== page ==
Running with the Big Dogs

Muriel Siebert was quite a dame.

Before last week I’d never heard of Muriel “Mickie” Siebert, who passed away on August 24 at the age of 84. Ms. Siebert was the first woman to own a seat on the New York Stock Exchange. She often appeared in public holding one of her long-haired Chihuahuas, Monster Girl and Monster Girl 2, saying that neither she nor her Chihuahuas were “intimidated by the big dogs.” For someone who worked in an all-male domain as the only woman working with 1,375 men, that was saying something.

After reading various versions of her obituary, I became more and more inspired by this pioneer who was described as “scrappy,” a woman who didn’t take no for an answer. As the story goes, Ms. Siebert was a college drop-out from Ohio who came to New York in a Studebaker with $500 and a dream of working on Wall Street. She was hired as a trainee and worked her way up the ranks of several brokerage firms. But she was increasingly frustrated because she knew she was getting paid half of what the men earned. In a 2003 interview by Susan Tomchin in Jewish Woman MagazineMs. Siebert shared how she came up with the idea of breaking into the all-boys club of the NYSE:

“The idea came from a client, Gerry Tsai, a well-known Chinese fund manager. I asked Gerry which large firm I could go to and get credit for the business I was doing. ‘None,’ he said, suggesting that I buy a seat on the Stock Exchange and work for myself. So I took the constitution of the New York Stock Exchange home and studied it and realized there was no law against it. There were problems buying the seat, but I got the seat and he was right.”

All she wanted, according to Ms. Siebert, was to be paid equally. Getting there, however, took some time and perseverance. She couldn’t buy her $445,000 seat on the Exchange without obtaining a bank loan of $300,000, something no other applicant had ever been required to do. “There would be no loan until I was accepted and I couldn’t be accepted without the loan,” she’s quoted as saying in an August 25, 2013, story in the New York Times.  Although it took nearly two years, she obtained a loan from Chase Manhattan Bank and was elected to the New York Stock Exchange on December 28, 1967. It would be nearly ten years before another woman was elected.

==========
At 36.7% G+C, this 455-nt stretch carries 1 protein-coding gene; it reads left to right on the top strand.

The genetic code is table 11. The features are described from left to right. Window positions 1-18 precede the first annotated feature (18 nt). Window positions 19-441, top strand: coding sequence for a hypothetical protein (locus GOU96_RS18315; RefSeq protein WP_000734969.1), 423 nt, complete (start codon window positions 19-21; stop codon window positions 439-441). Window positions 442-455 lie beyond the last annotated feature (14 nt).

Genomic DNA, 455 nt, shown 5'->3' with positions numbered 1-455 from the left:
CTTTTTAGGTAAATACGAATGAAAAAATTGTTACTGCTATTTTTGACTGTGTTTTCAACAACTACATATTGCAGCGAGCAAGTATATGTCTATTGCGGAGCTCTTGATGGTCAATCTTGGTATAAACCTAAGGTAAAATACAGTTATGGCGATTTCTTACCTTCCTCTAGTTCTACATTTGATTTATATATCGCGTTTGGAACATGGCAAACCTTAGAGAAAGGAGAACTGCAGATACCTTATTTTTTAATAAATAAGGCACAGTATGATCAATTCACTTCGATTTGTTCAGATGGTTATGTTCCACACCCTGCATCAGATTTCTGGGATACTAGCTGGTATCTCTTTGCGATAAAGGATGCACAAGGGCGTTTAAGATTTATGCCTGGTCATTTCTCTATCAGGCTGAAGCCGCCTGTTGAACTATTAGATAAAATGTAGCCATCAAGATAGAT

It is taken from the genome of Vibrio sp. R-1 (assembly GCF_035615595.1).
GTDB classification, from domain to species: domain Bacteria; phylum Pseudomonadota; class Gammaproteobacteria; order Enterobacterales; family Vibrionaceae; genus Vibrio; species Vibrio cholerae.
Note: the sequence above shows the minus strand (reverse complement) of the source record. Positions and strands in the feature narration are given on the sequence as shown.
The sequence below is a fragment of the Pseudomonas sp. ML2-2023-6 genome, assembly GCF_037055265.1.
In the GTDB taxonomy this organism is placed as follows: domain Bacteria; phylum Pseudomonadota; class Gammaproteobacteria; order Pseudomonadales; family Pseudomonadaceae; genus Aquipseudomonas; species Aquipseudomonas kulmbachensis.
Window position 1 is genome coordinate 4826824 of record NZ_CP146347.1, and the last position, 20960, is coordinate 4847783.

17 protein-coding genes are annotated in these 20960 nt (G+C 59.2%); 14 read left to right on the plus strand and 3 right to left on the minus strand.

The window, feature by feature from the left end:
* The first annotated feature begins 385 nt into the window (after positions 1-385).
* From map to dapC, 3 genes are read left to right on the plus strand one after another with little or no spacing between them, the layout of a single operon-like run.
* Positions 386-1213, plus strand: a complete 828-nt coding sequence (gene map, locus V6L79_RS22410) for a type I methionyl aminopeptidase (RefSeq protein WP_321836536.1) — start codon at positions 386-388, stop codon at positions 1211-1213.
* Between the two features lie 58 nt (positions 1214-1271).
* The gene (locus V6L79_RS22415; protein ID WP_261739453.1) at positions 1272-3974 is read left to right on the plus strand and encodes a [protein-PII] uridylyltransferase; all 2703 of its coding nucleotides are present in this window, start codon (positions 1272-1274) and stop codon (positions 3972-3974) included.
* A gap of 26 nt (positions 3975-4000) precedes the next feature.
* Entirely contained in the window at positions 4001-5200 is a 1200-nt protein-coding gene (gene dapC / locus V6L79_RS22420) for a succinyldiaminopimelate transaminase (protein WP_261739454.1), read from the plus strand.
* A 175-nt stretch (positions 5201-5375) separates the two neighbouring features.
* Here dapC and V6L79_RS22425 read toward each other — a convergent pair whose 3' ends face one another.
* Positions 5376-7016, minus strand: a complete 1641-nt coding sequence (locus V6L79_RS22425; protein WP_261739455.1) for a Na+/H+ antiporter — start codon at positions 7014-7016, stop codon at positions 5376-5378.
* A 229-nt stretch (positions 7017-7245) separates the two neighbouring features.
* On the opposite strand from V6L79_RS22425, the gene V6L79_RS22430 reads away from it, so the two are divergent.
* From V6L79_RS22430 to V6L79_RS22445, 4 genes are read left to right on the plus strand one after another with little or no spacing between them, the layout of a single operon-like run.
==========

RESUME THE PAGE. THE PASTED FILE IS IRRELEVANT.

She founded her own company, Muriel Siebert & Company, in 1969, becoming the first woman to own and operate a brokerage firm that was a member of the NYSE. When the federal government did away with fixed commissions in 1975, she became one of the first discount brokerage firms.

Muriel Siebert
Muriel “Mickie” Siebert’s funeral service program (Photo: Philip Lewis/Bloomberg)

Among Ms. Siebert’s other achievements was her appointment by then-Governor Hugh Carey to become the first woman Superintendent of Banks (‘S.O.B.’s,” as she liked to say) in the state of New York. She also created a financial literacy program for high-school students and funded philanthropies and start-ups, supporting other women in the world of work. She ran for the United States Senate but lost in the primary to Assemblywoman Florence Sullivan, who ultimately lost the race to Daniel Patrick Moynihan. In 1996 she took her firm public.

It’s hard to imagine a time when women weren’t allowed into the luncheon clubs where deals are cut and businesses are built. Not only was she not allowed in the clubs, but Ms. Siebert wasn’t even allowed on the elevators to the clubs. In 1987 she won a fight to have a ladies’ room installed on the seventh floor of the stock exchange after threatening to have a porta-potty installed. At a luncheon where she was being honored, she warned working women not to rest on our laurels but to “just keep fighting.”

On this Labor Day weekend when we celebrate the social and economic contributions of workers, I lift my glass to Mickie Siebert, a woman who taught us that some things like equal opportunity and equal pay are worth fighting for.



Makin’ a List, Checkin’ it Twice

Checklists, it seems, are not just for Santa.

I’d seen the book The Checklist Manifesto: How to Get Things Right by Atul Gawande back in 2009, propped up high as a must-read business book in airport bookstores and listed on the New York Times Bestseller List. The author is a surgeon, a professor at Harvard Medical School, a MacArthur Fellow and a staff writer for the New Yorker.  Hardly seems fair, but he’s also clever, charming and erudite on TV and the Internet (witness his TED Talk). And he’s written a mind-blowing book about the power and simplicity of checklists.

Dr. Gawande is a beguiling writer and storyteller, spinning tales about his own experiences in the operating room with humor and humility. Invited by the World Health Organization to create a “Safe Surgery Saves Lives” program, he traveled around the world building a team that researched how checklists synthesize what’s critical to safe and healthy outcomes before, during and after surgery. Dr. Gawande also visited Boeing to learn how checklists are a part of the culture of aeronautics, telling the now-famous story of the plane that landed in the Hudson River, piloted by Captain Chesley “Sully” Sullenberger, and everyone survived. Yep, there was a checklist.